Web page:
The Jericho experience led on to underwater surveys of the ancient ports and anchorages along the shelterless Levantine coast and round the corner to Alexandria. She had observed that, while numerous scholars were fascinated by the remains of ancient coastal structures, interest stopped at the water's edge. What an opportunity. It was not the diving that was challenging but making sense of the tumbled masonry in the shallows. Her new-found skills in plotting, mapping and drawing three-dimensional ruins were put to good use. Overall she investigated 11 sites, Byblos to Alexandria (as described in her chapter in Underwater Archaeology—A Nascent Discipline, a guide she co-ordinated for UNESCO in 1973 and was widely influential, being translated into the five UNESCO languages).

A change in the political landscape forced her to shift her researches from the East Mediterranean, initially to Malta. There she undertook a survey and partial excavation of a ‘rocks-awash’ site which proved to be a Roman ship. This she rapidly and informatively published in the monograph The Mortar Wreck in Mellieha Bay (1969). All her documentation and field-notes were lodged with the National Museum of Archaeology, Valletta, where they are still cherished. She now had a settled campaign strategy. This was to seek out and work with the relevant local authorities (museum, university or department of antiquities), and learned visitors, and at the end of the investigation to leave her yield with the appropriate institution as a local resource. This approach greatly recommended Honor and her work to the newly-fledged United Nations Educational, Scientific and Cultural Organisation (UNESCO) which was keeping a watching brief on developments, and eased her way round the undersea Mediterranean.

While working in Sicily information reached her that sand dredging off the west coast had brought up ancient timbers in an area close to the Carthaginian site of Motya and the scene of a sea-battle. With the backing of the British Academy she organised her own expedition and in August 1971 came across an astonishingly-well-preserved hull that fitted contemporary descriptions of 3rd-century-BC Punic war-galleys; it appeared to be almost new at sinking and was only 3 m deep. Disturbance of the sand that had kept it buried and intact for 2500 years had partially uncovered it. No such physical evidence had previously been found—accounted for by the light construction, lack of cargo, and ramming in battle. The result was, without doubt, Honor's most important academic publication, ‘Marsala. The Punic Ship’ (supplement, Notizie degli Scavi 30, 1976). Allied with detailed field-records was a range of specialist reports, both scientific and archaeological. The ship was raised, and its subsequent housing and conservation at Marsala became issues of some difficulty, and a breakdown of her established strategy of working exclusively through the local authorities. This caused Honor, like much of the archaeological world, great concern. This should not detract from her achievement in securing the methodical excavation and analysis of an ancient galley, the first to be found and studied in this way.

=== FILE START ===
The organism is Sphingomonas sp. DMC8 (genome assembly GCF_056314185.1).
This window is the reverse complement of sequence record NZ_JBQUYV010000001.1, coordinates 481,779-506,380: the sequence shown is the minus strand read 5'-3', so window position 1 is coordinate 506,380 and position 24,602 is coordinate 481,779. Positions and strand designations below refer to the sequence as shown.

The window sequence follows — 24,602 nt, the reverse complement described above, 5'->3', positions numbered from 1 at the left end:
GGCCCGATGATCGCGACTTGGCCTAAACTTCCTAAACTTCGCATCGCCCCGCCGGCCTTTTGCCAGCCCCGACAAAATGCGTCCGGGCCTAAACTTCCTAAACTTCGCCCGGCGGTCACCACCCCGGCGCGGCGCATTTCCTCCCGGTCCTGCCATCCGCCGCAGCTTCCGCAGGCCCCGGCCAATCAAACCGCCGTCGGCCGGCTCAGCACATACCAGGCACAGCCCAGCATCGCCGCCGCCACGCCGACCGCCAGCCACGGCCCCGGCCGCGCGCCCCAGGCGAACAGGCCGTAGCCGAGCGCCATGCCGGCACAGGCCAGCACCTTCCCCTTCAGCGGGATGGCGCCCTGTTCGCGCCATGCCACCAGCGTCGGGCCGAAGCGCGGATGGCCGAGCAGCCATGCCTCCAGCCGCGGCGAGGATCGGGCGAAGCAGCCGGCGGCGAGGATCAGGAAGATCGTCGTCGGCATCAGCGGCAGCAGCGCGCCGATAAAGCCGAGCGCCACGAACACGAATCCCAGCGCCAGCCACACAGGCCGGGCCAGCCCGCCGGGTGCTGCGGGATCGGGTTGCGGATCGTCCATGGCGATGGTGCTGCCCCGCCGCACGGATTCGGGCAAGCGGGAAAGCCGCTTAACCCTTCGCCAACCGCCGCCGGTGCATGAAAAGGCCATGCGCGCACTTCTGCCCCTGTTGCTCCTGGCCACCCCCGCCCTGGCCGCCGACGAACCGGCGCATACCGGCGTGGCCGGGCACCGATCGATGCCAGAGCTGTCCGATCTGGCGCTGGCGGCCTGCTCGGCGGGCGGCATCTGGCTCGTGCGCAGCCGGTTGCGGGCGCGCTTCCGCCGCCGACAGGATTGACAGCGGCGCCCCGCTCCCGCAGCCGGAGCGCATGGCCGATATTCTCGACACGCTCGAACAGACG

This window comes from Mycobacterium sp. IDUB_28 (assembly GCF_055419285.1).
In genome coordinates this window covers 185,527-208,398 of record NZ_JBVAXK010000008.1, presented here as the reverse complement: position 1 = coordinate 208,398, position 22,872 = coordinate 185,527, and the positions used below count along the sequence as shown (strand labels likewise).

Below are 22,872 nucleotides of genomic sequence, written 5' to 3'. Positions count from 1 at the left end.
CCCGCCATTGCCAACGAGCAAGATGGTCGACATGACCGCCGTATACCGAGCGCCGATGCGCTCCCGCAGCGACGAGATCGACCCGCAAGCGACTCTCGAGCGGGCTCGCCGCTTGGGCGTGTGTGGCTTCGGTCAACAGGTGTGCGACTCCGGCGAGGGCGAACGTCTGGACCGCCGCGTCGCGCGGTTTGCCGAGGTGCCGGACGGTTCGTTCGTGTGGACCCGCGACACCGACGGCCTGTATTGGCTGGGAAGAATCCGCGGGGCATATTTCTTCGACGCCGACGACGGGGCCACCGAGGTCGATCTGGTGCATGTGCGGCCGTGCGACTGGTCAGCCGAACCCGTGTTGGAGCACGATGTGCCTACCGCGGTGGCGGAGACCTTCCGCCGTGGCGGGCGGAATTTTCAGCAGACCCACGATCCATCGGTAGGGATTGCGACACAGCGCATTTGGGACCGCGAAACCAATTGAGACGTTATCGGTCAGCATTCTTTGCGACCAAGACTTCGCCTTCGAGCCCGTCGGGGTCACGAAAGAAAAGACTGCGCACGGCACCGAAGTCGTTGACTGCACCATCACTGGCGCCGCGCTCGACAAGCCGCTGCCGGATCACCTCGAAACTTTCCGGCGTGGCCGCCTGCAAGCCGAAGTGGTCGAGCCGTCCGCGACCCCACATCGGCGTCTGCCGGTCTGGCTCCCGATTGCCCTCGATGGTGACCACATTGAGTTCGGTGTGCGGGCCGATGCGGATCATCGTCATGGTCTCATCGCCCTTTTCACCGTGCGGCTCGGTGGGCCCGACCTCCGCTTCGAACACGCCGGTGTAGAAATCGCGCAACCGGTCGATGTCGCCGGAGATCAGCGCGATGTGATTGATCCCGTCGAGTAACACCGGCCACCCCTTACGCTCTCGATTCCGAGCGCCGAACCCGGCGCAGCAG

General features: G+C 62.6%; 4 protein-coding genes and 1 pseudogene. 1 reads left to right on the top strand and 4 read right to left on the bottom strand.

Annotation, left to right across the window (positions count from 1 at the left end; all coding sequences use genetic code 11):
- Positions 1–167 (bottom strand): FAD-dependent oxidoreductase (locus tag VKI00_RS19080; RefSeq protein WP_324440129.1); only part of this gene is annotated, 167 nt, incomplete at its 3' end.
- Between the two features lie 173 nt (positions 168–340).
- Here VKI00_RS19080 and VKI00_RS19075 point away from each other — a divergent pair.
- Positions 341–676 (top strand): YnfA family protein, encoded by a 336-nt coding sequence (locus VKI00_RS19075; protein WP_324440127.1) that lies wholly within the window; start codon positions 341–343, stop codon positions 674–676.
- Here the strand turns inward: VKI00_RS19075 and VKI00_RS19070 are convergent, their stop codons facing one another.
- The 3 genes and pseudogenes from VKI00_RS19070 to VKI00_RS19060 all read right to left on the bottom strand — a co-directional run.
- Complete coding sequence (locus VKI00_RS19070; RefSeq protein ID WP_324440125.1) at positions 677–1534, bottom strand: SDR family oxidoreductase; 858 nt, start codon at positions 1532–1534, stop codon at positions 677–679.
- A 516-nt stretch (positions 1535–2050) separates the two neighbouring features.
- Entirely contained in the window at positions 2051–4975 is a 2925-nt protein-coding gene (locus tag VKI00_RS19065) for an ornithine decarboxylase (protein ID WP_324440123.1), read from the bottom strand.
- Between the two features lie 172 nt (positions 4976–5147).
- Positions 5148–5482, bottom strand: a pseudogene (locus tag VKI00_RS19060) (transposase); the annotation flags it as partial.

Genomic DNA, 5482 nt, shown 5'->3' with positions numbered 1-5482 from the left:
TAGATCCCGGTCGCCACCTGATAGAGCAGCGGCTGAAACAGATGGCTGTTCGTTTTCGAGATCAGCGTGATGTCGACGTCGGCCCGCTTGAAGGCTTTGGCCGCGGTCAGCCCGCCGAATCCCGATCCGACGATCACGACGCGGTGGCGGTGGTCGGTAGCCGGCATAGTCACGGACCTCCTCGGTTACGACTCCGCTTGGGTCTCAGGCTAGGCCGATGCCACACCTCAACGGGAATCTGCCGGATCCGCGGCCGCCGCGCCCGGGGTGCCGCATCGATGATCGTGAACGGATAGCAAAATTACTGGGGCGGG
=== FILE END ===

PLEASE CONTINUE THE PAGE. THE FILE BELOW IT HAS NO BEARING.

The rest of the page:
It is perhaps not widely known that Honor played an essential role in getting this Journal started. Three of us met weekly—David Blackman completed the trio—in her elegant London flat in spring 1971 to plan the journal and the contents of the first issue. She also found a sympathetic publisher with a good design-team (Seminar Press). IJNA volume 1 (248 pp.) duly appeared in spring 1972 to a good press, but without benefit of its formal editor. Joan du Plat Taylor had spent most of the intervening months on a dig in Italy. It is fitting that this, the 40th annual volume of the IJNA, includes a note Honor wrote for us not long before she died.